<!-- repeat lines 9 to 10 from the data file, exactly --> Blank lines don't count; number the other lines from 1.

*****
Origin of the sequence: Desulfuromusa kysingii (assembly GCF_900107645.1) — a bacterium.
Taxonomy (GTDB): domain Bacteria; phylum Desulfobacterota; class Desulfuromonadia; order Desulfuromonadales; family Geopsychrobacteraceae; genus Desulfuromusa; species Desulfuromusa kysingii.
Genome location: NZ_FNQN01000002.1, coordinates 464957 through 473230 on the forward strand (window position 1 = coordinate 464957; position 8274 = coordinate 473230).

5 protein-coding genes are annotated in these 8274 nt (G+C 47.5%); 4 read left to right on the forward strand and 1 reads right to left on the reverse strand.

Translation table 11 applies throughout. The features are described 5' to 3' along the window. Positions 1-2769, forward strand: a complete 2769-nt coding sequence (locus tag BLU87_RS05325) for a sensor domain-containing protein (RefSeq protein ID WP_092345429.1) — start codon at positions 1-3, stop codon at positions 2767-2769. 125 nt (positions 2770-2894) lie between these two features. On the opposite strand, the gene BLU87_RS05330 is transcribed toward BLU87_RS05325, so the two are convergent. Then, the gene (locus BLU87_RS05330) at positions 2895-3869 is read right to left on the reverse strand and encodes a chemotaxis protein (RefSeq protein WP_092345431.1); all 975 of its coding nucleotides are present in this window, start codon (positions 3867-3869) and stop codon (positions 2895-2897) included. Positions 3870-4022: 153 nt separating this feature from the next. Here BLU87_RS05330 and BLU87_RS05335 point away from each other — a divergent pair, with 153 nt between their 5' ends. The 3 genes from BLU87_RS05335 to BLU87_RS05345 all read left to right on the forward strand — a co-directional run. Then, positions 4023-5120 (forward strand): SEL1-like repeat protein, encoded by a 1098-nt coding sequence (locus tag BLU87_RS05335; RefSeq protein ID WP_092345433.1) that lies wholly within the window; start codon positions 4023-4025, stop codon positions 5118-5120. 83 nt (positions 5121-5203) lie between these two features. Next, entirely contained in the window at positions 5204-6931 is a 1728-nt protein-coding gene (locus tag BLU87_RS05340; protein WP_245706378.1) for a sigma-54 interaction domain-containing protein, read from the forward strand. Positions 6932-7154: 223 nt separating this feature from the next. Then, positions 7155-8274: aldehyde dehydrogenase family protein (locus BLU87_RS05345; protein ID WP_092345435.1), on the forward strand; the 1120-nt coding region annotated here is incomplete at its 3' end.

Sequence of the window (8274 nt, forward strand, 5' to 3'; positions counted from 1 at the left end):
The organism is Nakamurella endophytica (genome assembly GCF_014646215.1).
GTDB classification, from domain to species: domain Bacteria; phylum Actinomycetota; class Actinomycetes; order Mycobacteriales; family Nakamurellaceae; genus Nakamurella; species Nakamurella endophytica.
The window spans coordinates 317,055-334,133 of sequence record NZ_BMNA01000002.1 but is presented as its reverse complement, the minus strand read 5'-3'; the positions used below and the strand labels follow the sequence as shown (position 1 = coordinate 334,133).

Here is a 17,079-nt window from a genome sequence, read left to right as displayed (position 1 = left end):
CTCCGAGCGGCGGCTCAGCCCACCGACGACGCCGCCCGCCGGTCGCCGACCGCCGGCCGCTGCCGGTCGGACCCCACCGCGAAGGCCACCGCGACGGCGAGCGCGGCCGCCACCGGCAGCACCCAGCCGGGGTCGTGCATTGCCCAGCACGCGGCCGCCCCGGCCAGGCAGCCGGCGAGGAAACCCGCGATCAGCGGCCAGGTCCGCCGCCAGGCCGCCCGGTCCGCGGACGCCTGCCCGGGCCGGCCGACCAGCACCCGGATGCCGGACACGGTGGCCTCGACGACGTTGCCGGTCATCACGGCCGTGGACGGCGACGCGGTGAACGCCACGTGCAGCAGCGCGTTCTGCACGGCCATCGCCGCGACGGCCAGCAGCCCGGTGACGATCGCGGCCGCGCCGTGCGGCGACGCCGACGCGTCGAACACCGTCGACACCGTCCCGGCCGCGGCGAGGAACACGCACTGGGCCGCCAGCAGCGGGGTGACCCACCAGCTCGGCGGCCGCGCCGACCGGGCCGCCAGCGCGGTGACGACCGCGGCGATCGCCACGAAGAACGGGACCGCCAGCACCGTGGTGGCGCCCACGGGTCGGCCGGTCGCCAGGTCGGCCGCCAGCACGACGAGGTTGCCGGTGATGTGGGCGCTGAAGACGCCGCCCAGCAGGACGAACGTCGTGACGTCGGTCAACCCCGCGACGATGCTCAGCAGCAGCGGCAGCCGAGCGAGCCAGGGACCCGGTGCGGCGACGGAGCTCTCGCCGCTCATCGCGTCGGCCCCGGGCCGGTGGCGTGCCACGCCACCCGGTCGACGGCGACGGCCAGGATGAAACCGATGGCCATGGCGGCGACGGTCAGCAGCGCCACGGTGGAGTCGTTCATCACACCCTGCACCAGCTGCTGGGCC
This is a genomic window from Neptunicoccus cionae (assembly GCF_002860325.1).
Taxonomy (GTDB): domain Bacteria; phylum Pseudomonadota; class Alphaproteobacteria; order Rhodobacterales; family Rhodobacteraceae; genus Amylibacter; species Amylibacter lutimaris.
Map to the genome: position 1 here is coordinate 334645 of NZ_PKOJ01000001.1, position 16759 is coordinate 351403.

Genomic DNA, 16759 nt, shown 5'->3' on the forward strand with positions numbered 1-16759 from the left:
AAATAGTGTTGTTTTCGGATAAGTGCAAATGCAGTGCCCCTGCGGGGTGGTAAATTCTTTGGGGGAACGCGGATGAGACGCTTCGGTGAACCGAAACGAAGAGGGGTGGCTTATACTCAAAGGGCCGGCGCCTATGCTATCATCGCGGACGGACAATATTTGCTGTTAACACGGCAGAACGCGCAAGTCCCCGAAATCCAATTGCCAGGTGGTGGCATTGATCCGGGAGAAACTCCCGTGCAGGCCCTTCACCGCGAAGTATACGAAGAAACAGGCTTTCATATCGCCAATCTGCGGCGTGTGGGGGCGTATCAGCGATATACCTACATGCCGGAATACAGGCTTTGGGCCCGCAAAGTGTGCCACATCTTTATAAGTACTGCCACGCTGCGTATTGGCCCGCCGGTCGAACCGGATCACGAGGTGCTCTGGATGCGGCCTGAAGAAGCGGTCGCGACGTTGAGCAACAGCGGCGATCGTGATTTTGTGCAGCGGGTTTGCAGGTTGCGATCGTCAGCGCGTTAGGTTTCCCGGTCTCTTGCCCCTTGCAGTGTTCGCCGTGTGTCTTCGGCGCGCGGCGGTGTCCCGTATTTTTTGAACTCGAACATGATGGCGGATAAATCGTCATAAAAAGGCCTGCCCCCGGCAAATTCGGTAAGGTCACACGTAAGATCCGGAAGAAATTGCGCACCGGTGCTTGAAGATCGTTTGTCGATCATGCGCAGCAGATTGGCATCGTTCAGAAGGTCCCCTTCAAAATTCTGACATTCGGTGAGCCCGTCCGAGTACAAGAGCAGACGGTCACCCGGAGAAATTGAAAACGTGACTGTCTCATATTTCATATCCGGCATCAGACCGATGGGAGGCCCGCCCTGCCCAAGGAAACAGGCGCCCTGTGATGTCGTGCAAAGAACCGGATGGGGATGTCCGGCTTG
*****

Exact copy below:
The window spans coordinates 317,055-334,133 of sequence record NZ_BMNA01000002.1 but is presented as its reverse complement, the minus strand read 5'-3'; the positions used below and the strand labels follow the sequence as shown (position 1 = coordinate 334,133).

Here is a 17,079-nt window from a genome sequence, read left to right as displayed (position 1 = left end):